Pan-Canadian standards for breast cancer surgery

These standards support the delivery of consistent, high-quality care for Canadians with breast cancer who need surgery

These breast cancer standards were created as a decision-making resource to support the delivery of consistent, high-quality care for all Canadians with breast cancer who need surgery.

Breast cancer is the most commonly diagnosed cancer among Canadian women and is the 2nd leading cause of cancer death

This document gives high-level guidance and discussion about foundational resources and requirements that are needed to improve surgical care for breast cancer and its outcomes. Our goal is that the document’s actionable recommendations will help address current gaps, be used in the future and improve the delivery of breast cancer surgical care.

These standards have been informed by environmental scans, a literature review and evidence-informed expert consensus. The document emphasizes key areas, like the Royal College of Physicians and Surgeons of Canada’s (RCPSC) system for evaluation and certified training. Other areas include systems of care and devoting a significant portion of competency to the practice and maintenance of breast cancer.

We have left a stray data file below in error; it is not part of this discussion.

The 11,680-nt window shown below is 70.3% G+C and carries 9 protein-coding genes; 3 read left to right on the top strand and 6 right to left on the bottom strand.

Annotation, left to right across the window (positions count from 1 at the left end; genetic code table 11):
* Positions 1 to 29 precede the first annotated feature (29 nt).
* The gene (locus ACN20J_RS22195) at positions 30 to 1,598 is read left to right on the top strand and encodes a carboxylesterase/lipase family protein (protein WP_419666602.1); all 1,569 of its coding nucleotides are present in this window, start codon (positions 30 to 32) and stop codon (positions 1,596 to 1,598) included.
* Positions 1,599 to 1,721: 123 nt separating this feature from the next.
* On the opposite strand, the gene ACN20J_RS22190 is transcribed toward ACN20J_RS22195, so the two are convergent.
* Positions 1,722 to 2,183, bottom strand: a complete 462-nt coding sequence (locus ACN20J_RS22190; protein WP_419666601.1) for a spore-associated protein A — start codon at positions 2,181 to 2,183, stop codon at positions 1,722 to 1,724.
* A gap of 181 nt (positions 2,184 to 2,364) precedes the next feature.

Optimal breast cancer care requires more than the breast cancer surgeon. The supporting health-care team should be well-trained and adequately resourced to provide timely access to care. Also, there’s a heavy reliance on regions and institutions for coordinating diagnostic imaging, surgery, radiotherapy, chemotherapy, pathology and other ancillary recovery and survivorship services. As a result, breast-cancer surgeons must successfully collaborate with different levels of care to implement any standard.

The document also highlights the importance of advanced human-resource support, allied health professionals and both comprehensive and systematic resource planning to meet care targets.

Health-care planners and providers can use this document’s information to organize patients’ care in a way that maximizes outcomes while maintaining reasonable access to care.


Recommendations from the document include:

  • Use quality processes, like collecting routine data and populating a national database, to help with evaluation and continuous improvement.
  • Carefully consider regionalized and specialized services for patients with complex breast cancer to improve their outcomes while giving them choices and accounting for their travel time.

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